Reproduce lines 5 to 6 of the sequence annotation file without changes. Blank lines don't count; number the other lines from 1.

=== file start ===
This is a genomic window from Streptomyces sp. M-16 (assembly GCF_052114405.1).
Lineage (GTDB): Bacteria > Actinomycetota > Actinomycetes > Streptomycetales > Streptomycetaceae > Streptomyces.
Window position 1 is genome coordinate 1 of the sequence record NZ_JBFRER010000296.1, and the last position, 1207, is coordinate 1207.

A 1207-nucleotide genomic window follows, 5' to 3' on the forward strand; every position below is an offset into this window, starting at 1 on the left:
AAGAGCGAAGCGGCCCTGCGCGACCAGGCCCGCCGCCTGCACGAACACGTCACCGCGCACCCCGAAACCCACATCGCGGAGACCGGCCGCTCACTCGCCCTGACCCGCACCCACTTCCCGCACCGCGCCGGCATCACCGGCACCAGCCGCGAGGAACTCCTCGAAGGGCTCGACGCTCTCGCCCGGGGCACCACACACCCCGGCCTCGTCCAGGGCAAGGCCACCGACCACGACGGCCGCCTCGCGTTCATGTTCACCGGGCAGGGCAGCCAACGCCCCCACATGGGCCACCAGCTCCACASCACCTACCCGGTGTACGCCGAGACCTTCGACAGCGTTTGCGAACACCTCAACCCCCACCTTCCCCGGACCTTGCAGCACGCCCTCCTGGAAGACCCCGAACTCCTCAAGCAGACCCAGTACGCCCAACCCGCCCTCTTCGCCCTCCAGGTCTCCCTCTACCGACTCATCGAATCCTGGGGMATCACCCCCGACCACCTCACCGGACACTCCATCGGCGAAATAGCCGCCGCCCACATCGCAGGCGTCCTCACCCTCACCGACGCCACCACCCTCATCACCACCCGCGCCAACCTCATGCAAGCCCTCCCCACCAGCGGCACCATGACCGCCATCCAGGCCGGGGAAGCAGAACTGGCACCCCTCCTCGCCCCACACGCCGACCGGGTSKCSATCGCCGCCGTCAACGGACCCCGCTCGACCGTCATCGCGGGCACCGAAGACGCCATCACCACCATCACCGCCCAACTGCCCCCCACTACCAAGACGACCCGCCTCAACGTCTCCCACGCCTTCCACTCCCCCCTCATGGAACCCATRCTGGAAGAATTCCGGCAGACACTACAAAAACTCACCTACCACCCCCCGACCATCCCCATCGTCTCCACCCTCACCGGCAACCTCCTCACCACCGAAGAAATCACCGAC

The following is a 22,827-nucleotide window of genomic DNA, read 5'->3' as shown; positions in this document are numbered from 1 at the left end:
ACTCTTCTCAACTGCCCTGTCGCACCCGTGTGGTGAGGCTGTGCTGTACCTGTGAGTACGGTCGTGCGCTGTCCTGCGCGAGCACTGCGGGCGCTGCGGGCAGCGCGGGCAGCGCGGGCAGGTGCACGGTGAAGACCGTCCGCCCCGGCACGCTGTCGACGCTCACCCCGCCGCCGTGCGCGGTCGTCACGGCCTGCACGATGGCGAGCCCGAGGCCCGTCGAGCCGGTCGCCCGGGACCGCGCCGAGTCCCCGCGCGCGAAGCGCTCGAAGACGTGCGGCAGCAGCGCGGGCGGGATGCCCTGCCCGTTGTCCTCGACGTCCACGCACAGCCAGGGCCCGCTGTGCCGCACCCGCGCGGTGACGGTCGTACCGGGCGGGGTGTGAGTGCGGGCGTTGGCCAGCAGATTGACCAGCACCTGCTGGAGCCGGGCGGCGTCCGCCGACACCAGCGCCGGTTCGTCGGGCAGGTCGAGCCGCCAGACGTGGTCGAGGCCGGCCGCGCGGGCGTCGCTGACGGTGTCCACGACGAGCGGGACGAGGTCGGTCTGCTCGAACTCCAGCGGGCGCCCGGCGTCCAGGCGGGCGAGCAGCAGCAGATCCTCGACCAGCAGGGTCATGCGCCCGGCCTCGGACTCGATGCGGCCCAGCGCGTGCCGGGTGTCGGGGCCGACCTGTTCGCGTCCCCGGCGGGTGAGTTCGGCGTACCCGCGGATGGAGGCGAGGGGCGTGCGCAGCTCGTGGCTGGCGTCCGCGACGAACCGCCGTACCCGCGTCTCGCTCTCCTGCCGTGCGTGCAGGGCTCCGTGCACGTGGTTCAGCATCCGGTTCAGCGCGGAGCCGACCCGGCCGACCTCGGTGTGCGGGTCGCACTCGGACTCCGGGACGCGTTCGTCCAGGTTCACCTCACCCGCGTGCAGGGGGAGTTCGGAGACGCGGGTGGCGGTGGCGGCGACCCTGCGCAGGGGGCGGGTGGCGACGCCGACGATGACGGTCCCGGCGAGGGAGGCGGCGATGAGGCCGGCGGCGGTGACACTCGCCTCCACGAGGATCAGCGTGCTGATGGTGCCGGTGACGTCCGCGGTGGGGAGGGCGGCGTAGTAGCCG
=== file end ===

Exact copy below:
AAGAGCGAAGCGGCCCTGCGCGACCAGGCCCGCCGCCTGCACGAACACGTCACCGCGCACCCCGAAACCCACATCGCGGAGACCGGCCGCTCACTCGCCCTGACCCGCACCCACTTCCCGCACCGCGCCGGCATCACCGGCACCAGCCGCGAGGAACTCCTCGAAGGGCTCGACGCTCTCGCCCGGGGCACCACACACCCCGGCCTCGTCCAGGGCAAGGCCACCGACCACGACGGCCGCCTCGCGTTCATGTTCACCGGGCAGGGCAGCCAACGCCCCCACATGGGCCACCAGCTCCACASCACCTACCCGGTGTACGCCGAGACCTTCGACAGCGTTTGCGAACACCTCAACCCCCACCTTCCCCGGACCTTGCAGCACGCCCTCCTGGAAGACCCCGAACTCCTCAAGCAGACCCAGTACGCCCAACCCGCCCTCTTCGCCCTCCAGGTCTCCCTCTACCGACTCATCGAATCCTGGGGMATCACCCCCGACCACCTCACCGGACACTCCATCGGCGAAATAGCCGCCGCCCACATCGCAGGCGTCCTCACCCTCACCGACGCCACCACCCTCATCACCACCCGCGCCAACCTCATGCAAGCCCTCCCCACCAGCGGCACCATGACCGCCATCCAGGCCGGGGAAGCAGAACTGGCACCCCTCCTCGCCCCACACGCCGACCGGGTSKCSATCGCCGCCGTCAACGGACCCCGCTCGACCGTCATCGCGGGCACCGAAGACGCCATCACCACCATCACCGCCCAACTGCCCCCCACTACCAAGACGACCCGCCTCAACGTCTCCCACGCCTTCCACTCCCCCCTCATGGAACCCATRCTGGAAGAATTCCGGCAGACACTACAAAAACTCACCTACCACCCCCCGACCATCCCCATCGTCTCCACCCTCACCGGCAACCTCCTCACCACCGAAGAAATCACCGAC

The following is a 22,827-nucleotide window of genomic DNA, read 5'->3' as shown; positions in this document are numbered from 1 at the left end: